By Alex S. Morgan
What would it be like to give and not regret it? How would it feel to receive knowing the other shoe would never drop?
Nobody wins in martyr dynamics. The person who gave more than they really wanted to now feels taken advantage of and resents the person they helped. The person who took or received now is frustrated or resentful of the guilt trip, or feels like they became an inferior through the exchange.
This is a non-consensual power exchange, where time, resources, or goodwill are traded for a feeling of power or superiority. And we all engage in it, usually with those who are the biggest presences in our lives.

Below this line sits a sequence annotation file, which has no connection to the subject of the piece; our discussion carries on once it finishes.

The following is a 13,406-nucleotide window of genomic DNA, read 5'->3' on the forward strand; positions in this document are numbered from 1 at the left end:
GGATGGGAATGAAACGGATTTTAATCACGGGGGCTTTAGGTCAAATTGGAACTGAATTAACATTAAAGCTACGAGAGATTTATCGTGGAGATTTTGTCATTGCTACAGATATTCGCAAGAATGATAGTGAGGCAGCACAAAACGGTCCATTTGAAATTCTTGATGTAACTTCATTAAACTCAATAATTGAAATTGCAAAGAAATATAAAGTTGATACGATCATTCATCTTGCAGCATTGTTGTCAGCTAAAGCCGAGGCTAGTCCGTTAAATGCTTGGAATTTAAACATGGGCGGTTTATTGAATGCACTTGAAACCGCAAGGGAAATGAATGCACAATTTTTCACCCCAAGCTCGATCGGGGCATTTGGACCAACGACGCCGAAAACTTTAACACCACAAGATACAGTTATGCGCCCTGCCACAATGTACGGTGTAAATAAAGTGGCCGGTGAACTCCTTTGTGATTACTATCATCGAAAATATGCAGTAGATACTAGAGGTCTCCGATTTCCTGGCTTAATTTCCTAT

The difference between generosity and martyrdom is consent, both yours and theirs. Do you *want* to give? Do they *want* to receive? What do you get from the giving?
You’re not proving you’re a good person if you give something you don’t want to give and feel frustrated with them for taking it later. That’s not genuinely kind to either of you.
If you gave or did someone a favor and now feel resentment: That means you just found a boundary you may not have expressed or may not have known you had. Now you know. Honor that boundary in the future and you’ll find yourself silently hating people so much less often.
This is an ongoing calibration, and it’s one worth doing. It feels so good to do someone a favor knowing it’s genuine. It makes learning to say no worth it.
Alex S. Morgan is a writer and sex educator based in the Bay Area.